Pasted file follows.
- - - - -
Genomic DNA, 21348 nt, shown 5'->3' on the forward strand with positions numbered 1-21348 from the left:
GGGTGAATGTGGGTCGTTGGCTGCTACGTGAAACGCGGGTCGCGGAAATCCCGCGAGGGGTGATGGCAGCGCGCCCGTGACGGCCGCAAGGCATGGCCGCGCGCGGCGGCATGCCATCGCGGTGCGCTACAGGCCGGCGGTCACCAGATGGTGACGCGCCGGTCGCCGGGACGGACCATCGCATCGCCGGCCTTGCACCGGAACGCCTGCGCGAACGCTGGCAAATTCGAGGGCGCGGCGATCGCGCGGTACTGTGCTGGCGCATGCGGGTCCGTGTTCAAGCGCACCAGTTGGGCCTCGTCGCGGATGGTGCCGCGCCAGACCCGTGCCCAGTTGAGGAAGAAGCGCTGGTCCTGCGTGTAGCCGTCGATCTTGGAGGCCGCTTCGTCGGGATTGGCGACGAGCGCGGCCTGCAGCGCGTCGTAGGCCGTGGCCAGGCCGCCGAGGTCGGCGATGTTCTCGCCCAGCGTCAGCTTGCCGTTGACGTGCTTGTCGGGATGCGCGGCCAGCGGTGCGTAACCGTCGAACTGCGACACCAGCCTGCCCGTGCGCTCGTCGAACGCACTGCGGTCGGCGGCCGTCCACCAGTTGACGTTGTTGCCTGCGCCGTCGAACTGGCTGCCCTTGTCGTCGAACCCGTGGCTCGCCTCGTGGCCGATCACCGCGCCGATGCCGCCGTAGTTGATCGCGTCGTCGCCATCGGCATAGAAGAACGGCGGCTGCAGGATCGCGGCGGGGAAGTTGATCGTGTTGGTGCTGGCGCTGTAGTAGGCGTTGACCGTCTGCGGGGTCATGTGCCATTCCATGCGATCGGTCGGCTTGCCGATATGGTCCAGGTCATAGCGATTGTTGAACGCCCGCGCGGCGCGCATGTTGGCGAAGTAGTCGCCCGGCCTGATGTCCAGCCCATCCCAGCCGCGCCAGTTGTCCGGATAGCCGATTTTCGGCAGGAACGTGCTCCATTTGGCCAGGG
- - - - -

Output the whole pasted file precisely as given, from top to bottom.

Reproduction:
Genomic DNA, 21348 nt, shown 5'->3' on the forward strand with positions numbered 1-21348 from the left:
GGGTGAATGTGGGTCGTTGGCTGCTACGTGAAACGCGGGTCGCGGAAATCCCGCGAGGGGTGATGGCAGCGCGCCCGTGACGGCCGCAAGGCATGGCCGCGCGCGGCGGCATGCCATCGCGGTGCGCTACAGGCCGGCGGTCACCAGATGGTGACGCGCCGGTCGCCGGGACGGACCATCGCATCGCCGGCCTTGCACCGGAACGCCTGCGCGAACGCTGGCAAATTCGAGGGCGCGGCGATCGCGCGGTACTGTGCTGGCGCATGCGGGTCCGTGTTCAAGCGCACCAGTTGGGCCTCGTCGCGGATGGTGCCGCGCCAGACCCGTGCCCAGTTGAGGAAGAAGCGCTGGTCCTGCGTGTAGCCGTCGATCTTGGAGGCCGCTTCGTCGGGATTGGCGACGAGCGCGGCCTGCAGCGCGTCGTAGGCCGTGGCCAGGCCGCCGAGGTCGGCGATGTTCTCGCCCAGCGTCAGCTTGCCGTTGACGTGCTTGTCGGGATGCGCGGCCAGCGGTGCGTAACCGTCGAACTGCGACACCAGCCTGCCCGTGCGCTCGTCGAACGCACTGCGGTCGGCGGCCGTCCACCAGTTGACGTTGTTGCCTGCGCCGTCGAACTGGCTGCCCTTGTCGTCGAACCCGTGGCTCGCCTCGTGGCCGATCACCGCGCCGATGCCGCCGTAGTTGATCGCGTCGTCGCCATCGGCATAGAAGAACGGCGGCTGCAGGATCGCGGCGGGGAAGTTGATCGTGTTGGTGCTGGCGCTGTAGTAGGCGTTGACCGTCTGCGGGGTCATGTGCCATTCCATGCGATCGGTCGGCTTGCCGATATGGTCCAGGTCATAGCGATTGTTGAACGCCCGCGCGGCGCGCATGTTGGCGAAGTAGTCGCCCGGCCTGATGTCCAGCCCATCCCAGCCGCGCCAGTTGTCCGGATAGCCGATTTTCGGCAGGAACGTGCTCCATTTGGCCAGGG